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How to be a bad axe: Craze or not, axe throwing finds a following in Dallas

“It’s different," on customer said. "You can hang out here, and it’s a lot better than bowling or a movie."
Credit: Byron Harris
Bad Axe has 24 locations across the country, including one on Grand Avenue in East Dallas.

On a recent Sunday afternoon on Grand Avenue in Dallas, Lindsey Yeates and 20 of her friends were celebrating her 32nd birthday – by learning to throw axes.

Whether axe throwing is a craze or not, Bad Axe Throwing, BAT, a firm with 24 locations around the country, is making a business of it, and Ms. Yeates and her crew, clad mostly in lumberjack plaids, were having a raucous time. The storefront was filled a constant "thwack-thwack" as axes hit the wall, usually clattering to the floor, with an occasional shriek as a hatchet stuck. Like most customers, they’d rented the whole place for two and a half hours, and brought the birthday cake.

“It’s different. You can hang out here," Yeates said, "and it’s a lot better than bowling or a movie."

Credit: Byron Harris
Linsey Yeates and “Goldy,” a one-off hatchet that is a local favorite.

For $35 each, the throwers get a coach, axes, and a half-dozen throwing lanes, each protected from wayward hatchets by a chain-link fence. Everyone was a first-time thrower, but most soon learned to plant the tool in the wood target about 20 feet downrange.

“I was really nervous at first,” Michelle Tilley said. “But on my first throw, I stuck it. Two-handed is easier. It’s easier to keep your axe straight with two hands than one. And you don’t want to flick your wrist.”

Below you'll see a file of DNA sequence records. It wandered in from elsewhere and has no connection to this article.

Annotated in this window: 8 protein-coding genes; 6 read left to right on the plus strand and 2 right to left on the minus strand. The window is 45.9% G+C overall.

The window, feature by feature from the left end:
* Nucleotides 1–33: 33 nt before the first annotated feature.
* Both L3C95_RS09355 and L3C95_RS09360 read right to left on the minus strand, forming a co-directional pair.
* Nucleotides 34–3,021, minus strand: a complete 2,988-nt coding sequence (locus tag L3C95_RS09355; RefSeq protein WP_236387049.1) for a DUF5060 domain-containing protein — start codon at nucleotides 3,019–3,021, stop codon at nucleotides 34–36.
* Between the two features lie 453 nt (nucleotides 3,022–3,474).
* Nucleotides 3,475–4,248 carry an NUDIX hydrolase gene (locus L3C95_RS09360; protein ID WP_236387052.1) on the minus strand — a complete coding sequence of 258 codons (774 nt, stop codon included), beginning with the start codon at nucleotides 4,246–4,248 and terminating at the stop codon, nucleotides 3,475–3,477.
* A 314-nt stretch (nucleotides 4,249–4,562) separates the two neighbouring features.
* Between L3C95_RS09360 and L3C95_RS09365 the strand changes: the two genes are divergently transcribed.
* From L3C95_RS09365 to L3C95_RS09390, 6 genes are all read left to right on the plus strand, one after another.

“It’s kinda like golf,” axemaster Jesus Kendall, who runs the Dallas location, told me. “It doesn’t matter how hard you whack it. It matters how you whack it. As long as you let it go where you star at, shoulder high, the odds are it’ll stick in the board.” 

Watch Kendall perform the "Pac-Man" trick shot:

He likes Goldy, a gold-painted axe in the inventory, but says thinner bladed hatchets like the Estwing brand may be better for throwing.

Two-handed, over-handed, underhanded, double-handed – the variations are endless, although Kendall tries to keep it simple with first-timers. Safety, he said, is BAT’s primary concern. Spectators are required to stand well behind throwers.

Although the Dallas location, the only Bad Axe Throwing in Texas, has only been open seven months, Kendall points out that there is a World Axe Throwing League. 

“We have rules and standards, and a world championship,” he said.

Credit: Byron Harris
Desiree Ronquillo lets one go underhanded as the coach watches.

Last year, the world championship was on ESPN and attended by twenty-two League members, including Autobahn Axe Throwing of Baltimore, Tom O’Hawks of County Galway, Ireland, and the Rockaxe City Throwing Club of Huntsville, Ala. The 2017 winner hit the bullseye 75 percent of the time.

That said, the after-party at the 2018 championship was sponsored by The Axe Throwing Insurance Company.